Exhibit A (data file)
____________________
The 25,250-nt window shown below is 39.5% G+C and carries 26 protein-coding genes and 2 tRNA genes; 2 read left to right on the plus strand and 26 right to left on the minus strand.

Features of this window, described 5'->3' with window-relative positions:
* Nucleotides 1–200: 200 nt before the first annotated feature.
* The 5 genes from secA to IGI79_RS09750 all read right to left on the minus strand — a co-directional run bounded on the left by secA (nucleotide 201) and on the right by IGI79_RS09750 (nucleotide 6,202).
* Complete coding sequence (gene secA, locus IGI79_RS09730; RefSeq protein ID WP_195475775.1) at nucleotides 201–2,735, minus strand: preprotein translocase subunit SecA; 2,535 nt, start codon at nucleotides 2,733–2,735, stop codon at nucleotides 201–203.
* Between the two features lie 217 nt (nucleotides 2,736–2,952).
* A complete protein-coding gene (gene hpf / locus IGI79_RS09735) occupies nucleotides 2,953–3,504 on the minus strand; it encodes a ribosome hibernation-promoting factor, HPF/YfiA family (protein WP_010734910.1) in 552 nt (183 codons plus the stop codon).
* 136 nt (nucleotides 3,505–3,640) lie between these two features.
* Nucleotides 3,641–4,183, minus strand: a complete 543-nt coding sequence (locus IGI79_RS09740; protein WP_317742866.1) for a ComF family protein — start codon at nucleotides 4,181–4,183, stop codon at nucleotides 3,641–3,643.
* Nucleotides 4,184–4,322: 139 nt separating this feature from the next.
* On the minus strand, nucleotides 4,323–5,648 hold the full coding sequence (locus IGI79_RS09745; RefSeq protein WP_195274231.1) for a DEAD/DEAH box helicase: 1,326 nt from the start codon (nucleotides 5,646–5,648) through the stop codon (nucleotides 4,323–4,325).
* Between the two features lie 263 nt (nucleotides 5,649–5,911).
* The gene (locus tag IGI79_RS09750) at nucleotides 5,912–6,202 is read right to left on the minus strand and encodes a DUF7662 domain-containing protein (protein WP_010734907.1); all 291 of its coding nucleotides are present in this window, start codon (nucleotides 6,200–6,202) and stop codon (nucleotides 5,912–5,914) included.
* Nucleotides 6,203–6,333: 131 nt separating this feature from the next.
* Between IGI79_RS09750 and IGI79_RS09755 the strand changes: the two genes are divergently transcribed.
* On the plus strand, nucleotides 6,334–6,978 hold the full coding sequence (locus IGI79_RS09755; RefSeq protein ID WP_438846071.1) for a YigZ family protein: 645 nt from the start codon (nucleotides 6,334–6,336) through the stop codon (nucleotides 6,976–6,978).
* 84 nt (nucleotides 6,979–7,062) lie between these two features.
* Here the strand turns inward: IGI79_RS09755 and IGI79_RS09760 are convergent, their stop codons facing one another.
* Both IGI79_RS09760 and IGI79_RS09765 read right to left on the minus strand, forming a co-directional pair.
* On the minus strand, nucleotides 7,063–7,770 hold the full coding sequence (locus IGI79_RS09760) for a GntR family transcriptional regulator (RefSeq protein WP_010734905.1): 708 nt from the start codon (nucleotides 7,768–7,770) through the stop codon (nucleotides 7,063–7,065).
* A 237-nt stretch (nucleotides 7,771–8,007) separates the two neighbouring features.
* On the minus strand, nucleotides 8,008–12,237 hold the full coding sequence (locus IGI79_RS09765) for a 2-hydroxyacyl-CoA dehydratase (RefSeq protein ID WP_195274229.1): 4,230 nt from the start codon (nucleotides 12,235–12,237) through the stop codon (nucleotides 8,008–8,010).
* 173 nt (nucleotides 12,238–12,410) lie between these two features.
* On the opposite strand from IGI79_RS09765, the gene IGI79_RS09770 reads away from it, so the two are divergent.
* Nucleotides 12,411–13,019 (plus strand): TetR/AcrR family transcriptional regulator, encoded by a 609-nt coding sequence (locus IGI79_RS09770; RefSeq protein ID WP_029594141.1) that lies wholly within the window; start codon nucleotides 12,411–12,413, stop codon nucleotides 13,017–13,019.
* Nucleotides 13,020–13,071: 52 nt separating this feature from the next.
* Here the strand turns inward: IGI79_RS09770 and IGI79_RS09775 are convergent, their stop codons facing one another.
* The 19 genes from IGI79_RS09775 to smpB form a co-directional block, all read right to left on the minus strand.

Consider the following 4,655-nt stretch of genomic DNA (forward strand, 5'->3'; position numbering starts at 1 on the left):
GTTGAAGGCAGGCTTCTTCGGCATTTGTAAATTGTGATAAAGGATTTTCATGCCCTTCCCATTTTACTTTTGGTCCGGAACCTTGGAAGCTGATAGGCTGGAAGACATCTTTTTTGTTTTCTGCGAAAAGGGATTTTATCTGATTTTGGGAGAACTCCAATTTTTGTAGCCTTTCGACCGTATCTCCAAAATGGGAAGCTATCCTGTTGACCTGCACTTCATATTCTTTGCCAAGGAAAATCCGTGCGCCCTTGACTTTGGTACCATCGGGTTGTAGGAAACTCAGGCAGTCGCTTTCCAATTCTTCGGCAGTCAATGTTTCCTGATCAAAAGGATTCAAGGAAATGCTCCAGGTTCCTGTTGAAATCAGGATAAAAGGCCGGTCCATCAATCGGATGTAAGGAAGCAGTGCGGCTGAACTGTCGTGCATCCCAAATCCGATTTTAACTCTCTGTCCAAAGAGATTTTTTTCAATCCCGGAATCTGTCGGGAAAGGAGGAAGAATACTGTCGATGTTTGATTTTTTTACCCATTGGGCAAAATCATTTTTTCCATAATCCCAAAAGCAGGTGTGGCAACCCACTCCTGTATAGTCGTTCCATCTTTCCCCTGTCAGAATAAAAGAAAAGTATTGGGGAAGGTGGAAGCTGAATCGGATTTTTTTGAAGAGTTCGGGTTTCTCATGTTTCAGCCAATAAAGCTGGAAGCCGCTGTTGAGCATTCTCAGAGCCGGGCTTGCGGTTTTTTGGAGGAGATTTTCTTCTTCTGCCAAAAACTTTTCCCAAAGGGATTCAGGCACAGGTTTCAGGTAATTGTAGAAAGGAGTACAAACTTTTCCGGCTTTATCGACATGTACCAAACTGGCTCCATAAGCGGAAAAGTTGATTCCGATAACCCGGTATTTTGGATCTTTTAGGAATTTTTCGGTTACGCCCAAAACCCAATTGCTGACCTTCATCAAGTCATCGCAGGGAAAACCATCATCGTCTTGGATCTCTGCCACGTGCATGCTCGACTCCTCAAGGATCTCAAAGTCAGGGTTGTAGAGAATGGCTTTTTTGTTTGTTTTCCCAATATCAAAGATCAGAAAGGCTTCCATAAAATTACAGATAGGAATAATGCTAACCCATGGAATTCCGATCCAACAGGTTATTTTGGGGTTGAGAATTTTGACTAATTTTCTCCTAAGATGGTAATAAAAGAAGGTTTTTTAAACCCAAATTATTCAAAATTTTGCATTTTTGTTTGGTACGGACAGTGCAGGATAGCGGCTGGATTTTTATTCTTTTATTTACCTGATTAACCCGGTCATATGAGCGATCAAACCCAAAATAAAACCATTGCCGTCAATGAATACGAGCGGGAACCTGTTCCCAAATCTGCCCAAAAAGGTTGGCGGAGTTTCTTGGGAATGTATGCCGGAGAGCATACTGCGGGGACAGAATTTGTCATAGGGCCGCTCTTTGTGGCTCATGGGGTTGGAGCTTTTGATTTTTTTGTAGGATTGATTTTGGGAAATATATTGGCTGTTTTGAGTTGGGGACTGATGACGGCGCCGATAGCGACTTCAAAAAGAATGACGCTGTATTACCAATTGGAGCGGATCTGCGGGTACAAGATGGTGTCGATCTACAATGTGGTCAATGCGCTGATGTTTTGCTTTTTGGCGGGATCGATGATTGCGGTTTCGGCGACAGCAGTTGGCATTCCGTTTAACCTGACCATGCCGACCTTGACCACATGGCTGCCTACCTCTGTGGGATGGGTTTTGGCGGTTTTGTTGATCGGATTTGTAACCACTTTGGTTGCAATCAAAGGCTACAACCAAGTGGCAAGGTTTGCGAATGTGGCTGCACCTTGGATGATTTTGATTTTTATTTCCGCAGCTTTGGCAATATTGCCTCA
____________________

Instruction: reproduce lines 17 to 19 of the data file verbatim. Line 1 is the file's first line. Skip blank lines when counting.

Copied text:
* 84 nt (nucleotides 6,979–7,062) lie between these two features.
* Here the strand turns inward: IGI79_RS09755 and IGI79_RS09760 are convergent, their stop codons facing one another.
* Both IGI79_RS09760 and IGI79_RS09765 read right to left on the minus strand, forming a co-directional pair.